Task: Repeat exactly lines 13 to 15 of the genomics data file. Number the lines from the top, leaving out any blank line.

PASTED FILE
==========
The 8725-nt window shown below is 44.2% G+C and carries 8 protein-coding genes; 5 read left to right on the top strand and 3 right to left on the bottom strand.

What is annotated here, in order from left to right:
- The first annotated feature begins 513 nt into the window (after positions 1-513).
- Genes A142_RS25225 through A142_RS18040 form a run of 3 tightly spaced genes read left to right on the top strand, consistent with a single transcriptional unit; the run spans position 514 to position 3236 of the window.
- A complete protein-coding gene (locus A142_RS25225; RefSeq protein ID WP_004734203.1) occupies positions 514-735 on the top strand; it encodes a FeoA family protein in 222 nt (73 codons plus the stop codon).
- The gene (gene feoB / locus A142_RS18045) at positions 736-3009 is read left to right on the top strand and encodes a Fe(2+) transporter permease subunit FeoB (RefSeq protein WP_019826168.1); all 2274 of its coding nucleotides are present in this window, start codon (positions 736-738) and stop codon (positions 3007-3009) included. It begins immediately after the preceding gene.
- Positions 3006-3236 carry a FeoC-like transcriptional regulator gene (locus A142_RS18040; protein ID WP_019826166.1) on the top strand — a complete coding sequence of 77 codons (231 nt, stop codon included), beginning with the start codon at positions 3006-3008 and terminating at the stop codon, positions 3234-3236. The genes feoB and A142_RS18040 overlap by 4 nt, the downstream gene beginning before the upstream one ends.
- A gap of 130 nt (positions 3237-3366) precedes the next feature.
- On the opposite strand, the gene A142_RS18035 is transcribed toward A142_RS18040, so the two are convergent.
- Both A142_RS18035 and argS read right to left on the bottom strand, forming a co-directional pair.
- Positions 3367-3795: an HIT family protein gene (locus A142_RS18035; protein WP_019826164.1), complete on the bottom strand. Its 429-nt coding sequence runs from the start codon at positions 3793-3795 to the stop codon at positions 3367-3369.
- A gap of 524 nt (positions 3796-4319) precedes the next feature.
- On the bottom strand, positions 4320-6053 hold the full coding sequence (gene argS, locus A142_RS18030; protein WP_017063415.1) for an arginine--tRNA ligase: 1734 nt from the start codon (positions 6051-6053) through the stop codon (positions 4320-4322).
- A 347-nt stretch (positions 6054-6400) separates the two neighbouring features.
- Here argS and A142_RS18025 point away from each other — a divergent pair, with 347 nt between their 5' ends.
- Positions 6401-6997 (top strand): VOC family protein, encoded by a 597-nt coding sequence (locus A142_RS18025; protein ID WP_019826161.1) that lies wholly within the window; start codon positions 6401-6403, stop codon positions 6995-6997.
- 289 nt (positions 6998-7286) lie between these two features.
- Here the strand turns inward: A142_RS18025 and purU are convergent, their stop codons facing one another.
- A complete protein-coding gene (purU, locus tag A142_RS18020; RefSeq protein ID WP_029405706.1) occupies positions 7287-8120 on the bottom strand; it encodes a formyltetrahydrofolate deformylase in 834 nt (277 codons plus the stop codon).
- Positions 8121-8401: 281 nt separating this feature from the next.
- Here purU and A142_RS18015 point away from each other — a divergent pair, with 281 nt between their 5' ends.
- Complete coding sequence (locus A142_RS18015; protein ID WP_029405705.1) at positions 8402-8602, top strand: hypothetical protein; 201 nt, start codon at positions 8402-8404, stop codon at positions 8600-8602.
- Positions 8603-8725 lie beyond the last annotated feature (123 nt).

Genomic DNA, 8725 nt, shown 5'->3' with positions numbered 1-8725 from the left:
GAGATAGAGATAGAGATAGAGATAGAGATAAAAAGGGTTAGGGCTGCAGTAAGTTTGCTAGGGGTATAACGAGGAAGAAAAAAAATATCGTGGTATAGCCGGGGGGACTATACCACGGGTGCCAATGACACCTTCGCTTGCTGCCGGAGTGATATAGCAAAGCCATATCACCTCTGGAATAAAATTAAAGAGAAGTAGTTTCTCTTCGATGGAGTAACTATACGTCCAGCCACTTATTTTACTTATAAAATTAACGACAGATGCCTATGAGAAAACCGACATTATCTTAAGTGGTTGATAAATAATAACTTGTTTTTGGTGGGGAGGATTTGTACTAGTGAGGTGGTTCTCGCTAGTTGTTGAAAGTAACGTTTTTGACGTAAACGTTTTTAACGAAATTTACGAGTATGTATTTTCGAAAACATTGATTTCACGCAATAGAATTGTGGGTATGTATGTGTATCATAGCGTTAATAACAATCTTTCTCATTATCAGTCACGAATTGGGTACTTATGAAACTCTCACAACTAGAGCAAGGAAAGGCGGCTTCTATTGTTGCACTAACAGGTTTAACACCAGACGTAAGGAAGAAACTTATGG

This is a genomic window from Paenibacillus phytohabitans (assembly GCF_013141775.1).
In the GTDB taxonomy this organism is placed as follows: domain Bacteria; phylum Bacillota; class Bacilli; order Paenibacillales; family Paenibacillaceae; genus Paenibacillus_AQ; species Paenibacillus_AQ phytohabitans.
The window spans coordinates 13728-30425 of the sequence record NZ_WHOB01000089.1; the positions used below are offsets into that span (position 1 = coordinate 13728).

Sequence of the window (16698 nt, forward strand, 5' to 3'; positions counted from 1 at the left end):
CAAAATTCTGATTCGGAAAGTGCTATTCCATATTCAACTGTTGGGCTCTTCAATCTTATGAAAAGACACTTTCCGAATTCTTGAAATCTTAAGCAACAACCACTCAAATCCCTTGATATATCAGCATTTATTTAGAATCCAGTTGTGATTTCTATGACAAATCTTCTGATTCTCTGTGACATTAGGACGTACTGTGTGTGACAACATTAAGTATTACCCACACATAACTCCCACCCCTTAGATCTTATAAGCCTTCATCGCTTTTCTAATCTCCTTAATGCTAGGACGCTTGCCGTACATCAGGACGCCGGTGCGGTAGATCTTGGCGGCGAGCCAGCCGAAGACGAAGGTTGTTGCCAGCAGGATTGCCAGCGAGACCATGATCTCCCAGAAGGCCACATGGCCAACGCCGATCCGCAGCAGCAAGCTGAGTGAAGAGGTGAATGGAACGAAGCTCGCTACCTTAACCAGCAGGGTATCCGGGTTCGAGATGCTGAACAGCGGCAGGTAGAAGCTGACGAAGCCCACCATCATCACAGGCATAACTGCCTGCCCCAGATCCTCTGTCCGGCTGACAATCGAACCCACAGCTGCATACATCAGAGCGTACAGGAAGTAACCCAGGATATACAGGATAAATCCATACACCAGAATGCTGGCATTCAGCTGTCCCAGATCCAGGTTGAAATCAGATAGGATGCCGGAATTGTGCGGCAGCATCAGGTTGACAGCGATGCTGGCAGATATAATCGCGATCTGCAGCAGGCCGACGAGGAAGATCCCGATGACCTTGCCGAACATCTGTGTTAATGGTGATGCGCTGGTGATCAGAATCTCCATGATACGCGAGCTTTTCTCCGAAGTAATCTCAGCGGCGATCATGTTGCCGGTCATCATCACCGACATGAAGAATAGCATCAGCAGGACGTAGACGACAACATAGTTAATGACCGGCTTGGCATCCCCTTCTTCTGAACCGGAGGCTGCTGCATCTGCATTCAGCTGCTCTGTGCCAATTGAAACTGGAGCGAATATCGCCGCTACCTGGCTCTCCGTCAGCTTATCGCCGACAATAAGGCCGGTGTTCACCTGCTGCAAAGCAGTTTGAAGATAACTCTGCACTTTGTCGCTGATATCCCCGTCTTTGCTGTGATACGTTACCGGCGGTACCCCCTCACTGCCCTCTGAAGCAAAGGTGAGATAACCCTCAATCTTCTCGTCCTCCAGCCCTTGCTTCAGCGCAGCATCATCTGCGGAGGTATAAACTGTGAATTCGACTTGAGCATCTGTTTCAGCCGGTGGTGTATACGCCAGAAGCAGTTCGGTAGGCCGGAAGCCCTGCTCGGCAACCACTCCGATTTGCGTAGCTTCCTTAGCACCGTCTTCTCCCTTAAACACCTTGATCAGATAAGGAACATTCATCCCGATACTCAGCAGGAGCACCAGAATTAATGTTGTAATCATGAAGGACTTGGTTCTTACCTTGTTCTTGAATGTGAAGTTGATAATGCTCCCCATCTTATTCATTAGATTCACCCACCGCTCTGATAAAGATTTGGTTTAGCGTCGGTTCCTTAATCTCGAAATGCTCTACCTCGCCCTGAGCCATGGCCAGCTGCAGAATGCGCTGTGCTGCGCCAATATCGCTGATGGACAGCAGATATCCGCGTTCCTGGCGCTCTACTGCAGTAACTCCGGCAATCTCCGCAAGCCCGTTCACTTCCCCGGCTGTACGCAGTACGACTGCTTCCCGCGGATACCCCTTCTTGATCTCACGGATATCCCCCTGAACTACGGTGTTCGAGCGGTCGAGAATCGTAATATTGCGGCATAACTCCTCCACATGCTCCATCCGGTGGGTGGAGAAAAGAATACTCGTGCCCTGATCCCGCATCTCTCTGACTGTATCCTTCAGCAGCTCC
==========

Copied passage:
- On the bottom strand, positions 4320-6053 hold the full coding sequence (gene argS, locus A142_RS18030; protein WP_017063415.1) for an arginine--tRNA ligase: 1734 nt from the start codon (positions 6051-6053) through the stop codon (positions 4320-4322).
- A 347-nt stretch (positions 6054-6400) separates the two neighbouring features.
- Here argS and A142_RS18025 point away from each other — a divergent pair, with 347 nt between their 5' ends.